The downsides with a music library that is infinite is sometimes you can end up catching similar songs that you don’t want - censored versions of a song, or maybe a version done by a cover band with a quarter of the production costs of the original for easy stream money.

On Spotify Mobile, when I play a song, the track is highlighted green and I can swipe the track to the left to love the song or swipe to the right to add it next to the current playlist. It is intuitive to pull off and that is the two most common things I like to do (especially liking a song after I heard it).

On Spotify Desktop, the speaker sound appears to the left of the track. If I want to like the track, I have two places to do so: to the right of the speaker or where there is track details. On the desktop app, I like to move across the track’s time bar when listening to a song before I add it to a playlist, for the aforementioned reasons. When I move my mouse over the time bar, the line turns green to indicate that I can interact with my mouse. The green line indicates that if I do a left click, I will be interacting with the time bar. I think you’d agree this is intuitive design 101.

On Apple Music, each track has a plus icon next to it to indicate you can add it to your library. However, if you have the audacity to listen to the track, you can’t just add it with that same button. That button now turns into an indicator that Apple Music is playing your track. You have to press and hold down on that track to bring up a context menu to like the song.

You also get the option to “love” a track. Still to this day, I can’t tell the difference between “adding a song to your library” and “loving a track”. Oh, and loving a track does not add a track to your library. Confused yet? In Spotify, clicking on the heart icon is adding it to your library.

The desktop app is far more worse, however. It’s very clear that Apple Music on the desktop has its roots in the old horrid iTunes app.

The app gives you a little intro window to try and tempt you into an Apple Music subscription. The intro window doesn’t have a call-to-action of just signing into my Apple Account like every other service does. I had to dismiss the window, then click at the top menu bar to login, and then manually login with my credentials instead of it taking my account details from the OS where I’ve already had it stored. It’s all very cumbersome to get going on the desktop.

As cumbersome as that was, that was the painless process. Despite being a desktop app, it still suffers from the problem where the add to library button also serves as a playback indicator (They didn’t have enough space to work with on my Retina MacBook Pro?).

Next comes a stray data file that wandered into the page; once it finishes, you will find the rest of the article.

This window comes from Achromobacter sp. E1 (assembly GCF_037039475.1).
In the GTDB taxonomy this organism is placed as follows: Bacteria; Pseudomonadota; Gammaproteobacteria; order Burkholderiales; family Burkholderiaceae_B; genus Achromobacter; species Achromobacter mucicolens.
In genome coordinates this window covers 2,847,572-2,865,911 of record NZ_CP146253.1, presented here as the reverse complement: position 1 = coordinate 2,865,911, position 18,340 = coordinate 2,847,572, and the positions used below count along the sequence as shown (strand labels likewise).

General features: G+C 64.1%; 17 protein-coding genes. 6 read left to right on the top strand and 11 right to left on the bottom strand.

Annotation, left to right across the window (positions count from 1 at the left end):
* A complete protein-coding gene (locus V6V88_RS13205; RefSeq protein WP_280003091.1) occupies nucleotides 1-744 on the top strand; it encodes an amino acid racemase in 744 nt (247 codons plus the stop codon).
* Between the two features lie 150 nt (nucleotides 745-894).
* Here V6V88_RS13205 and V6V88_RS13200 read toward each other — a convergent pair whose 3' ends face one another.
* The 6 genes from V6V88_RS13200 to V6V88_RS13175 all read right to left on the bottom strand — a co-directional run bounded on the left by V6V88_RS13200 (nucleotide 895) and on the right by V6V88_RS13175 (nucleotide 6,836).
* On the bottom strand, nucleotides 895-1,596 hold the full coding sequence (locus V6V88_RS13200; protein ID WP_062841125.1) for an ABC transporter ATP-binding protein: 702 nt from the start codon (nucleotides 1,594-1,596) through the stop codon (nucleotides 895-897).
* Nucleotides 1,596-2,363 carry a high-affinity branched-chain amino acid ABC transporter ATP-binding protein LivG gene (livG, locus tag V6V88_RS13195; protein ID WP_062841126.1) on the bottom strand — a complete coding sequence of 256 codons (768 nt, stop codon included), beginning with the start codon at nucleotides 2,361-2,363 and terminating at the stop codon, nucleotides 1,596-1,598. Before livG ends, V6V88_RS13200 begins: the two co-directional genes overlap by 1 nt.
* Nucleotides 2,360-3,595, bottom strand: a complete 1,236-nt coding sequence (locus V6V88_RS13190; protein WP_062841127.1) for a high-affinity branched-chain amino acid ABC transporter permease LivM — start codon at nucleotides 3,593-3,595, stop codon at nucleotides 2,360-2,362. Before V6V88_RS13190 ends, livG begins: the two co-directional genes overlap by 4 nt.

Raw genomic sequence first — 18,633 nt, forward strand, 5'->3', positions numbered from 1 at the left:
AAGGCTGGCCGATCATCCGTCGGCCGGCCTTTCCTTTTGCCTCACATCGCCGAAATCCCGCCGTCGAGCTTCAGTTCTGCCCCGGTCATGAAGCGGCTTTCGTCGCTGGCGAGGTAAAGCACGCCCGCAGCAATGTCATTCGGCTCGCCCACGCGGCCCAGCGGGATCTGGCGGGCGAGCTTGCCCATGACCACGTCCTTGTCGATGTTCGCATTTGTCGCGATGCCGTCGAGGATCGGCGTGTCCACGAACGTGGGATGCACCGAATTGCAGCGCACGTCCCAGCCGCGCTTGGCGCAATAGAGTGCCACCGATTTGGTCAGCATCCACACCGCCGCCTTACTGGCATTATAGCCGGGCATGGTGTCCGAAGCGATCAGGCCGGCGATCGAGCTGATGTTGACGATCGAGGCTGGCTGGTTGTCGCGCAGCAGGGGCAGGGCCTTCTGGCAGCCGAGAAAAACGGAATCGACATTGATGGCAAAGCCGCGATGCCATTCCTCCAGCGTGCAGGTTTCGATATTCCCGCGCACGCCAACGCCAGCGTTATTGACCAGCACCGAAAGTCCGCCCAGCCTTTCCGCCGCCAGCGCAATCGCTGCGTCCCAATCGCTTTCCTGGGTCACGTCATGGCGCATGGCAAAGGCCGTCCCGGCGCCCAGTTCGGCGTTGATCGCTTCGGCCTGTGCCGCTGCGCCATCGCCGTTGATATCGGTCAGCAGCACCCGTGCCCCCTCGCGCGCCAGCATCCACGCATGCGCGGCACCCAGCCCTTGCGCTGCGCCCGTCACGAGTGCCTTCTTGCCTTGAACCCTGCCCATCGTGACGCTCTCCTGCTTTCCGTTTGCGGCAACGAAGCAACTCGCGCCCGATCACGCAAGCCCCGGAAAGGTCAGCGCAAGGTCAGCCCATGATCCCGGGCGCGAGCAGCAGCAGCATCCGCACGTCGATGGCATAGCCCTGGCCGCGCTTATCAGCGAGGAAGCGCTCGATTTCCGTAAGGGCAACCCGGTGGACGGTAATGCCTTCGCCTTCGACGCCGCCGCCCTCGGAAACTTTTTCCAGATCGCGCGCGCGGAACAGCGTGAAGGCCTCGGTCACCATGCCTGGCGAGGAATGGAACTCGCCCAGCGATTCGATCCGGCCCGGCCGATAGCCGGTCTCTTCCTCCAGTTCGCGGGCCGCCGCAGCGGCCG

The absolutely horrible thing about the Apple Music app was the track time bar. The track time bar has this incredibly thin touch area where if you mis-click, you are dragging the window. There is very small visual feedback that your mouse is over this touch area.

This is where I discovered that the app still has the iTunes Mini Mode as I managed to drag the app’s window to the point where it got horribly confused and transformed itself into Mini Mode without any other key presses. Bear in mind, at this point, all I was trying to do is skip ahead in the track. The only way I had to “undo” this transformation was to click on the close button - an action that is predominantly for actually closing a window in macOS (and other OSes). Here it opens Music in full-screen mode.

Along side that was that the whole “cloud syncing” process took a nearly a minute to do (Spotify is near instantaneous, despite how enormous it’s library is), the confusing interface of the old iTunes past and it’s desperate attempt to modernise the Music player app, and for some reason the iPad not having the Music app.

It had been less than 24 hours and I had to endure all of this mess and I still didn’t get any good personalised playlist - just Apple Music reminded me what I added 5 minutes before. I cancelled my Apple Music subscription and came back to Spotify.

It’s kind of sad using Apple Music. All the while I kept thinking to myself “this is the kind of experience I’d expect from Microsoft” - this archaic, clunky experience where nothing quite meets up and nothing is quite as intuitive.

But even still, it’s expected of Microsoft to botch things up - their products are the masters of their software looking like Rude Goldberg designs. The fact is that all of their software is incredibly overengineered because of decades of backwards compatibility support to make sure all their previous customers don’t loose out too much (and thus convincing them to stick with Microsoft).

They cannot go the Apple path of sheer minimalism over years of customer support, as Windows Phone 7 illustrated perfectly. If they “reset”, Microsoft risks loosing their USP and their market-share. Once a dominant player in the smartphone industry, they are now whispers amongst tech enthusiasts.

Apple doesn’t really have that baggage… OK, true, iTunes was the biggest money-spinner for Apple back when iPods were the thing, and I guess they still have to support customers who bought tracks and continue to buy tracks as well as support customers who have iPods. But then I look at Amazon Music as an example of how a company has managed to seamlessly merge both the digital track buying world with the cloud music world and wonder why Apple couldn’t do that?

I think what shocks me the most is that Apple has a history of great and simple design. They almost bend over backwards to make things as stupidly simple as possible, and yet this entire experience was one of complete and utter frustration of menus, weird flows, and trying to decipher what the developer was thinking. The whole experience has made me strongly consider Apple’s modern design from a very cynical perspective.

The world has changed since the iPod days, and now Spotify reigns supreme. Partially for the amount of artists it has, but mainly for it’s UX and how easy it is to discover new artists, albums, and songs on their platforms. It is a shame that Spotify pays an absolute pittance to their artists, but luckily there are other ways and means to support artists - actually buying their album helps a lot, as well as buying merchandise from the artists.

There’s also artists on Bandcamp - a lot of them are featured on Spotify for visibility and a hope that the algorithm or community playlists feature them, but if you do find some artists that you like, and you find their albums on Bandcamp, do give them a purchase there - the artists get a massive profit from each sale (especially the indie, self publishing ones) so if you can, do your best to support artists on there too.

A blog by rootfs.ext2.gz. He has opinions and things. Maybe follow him on Mastodon or Twitter? But, you know, only if you actually enjoy any of this.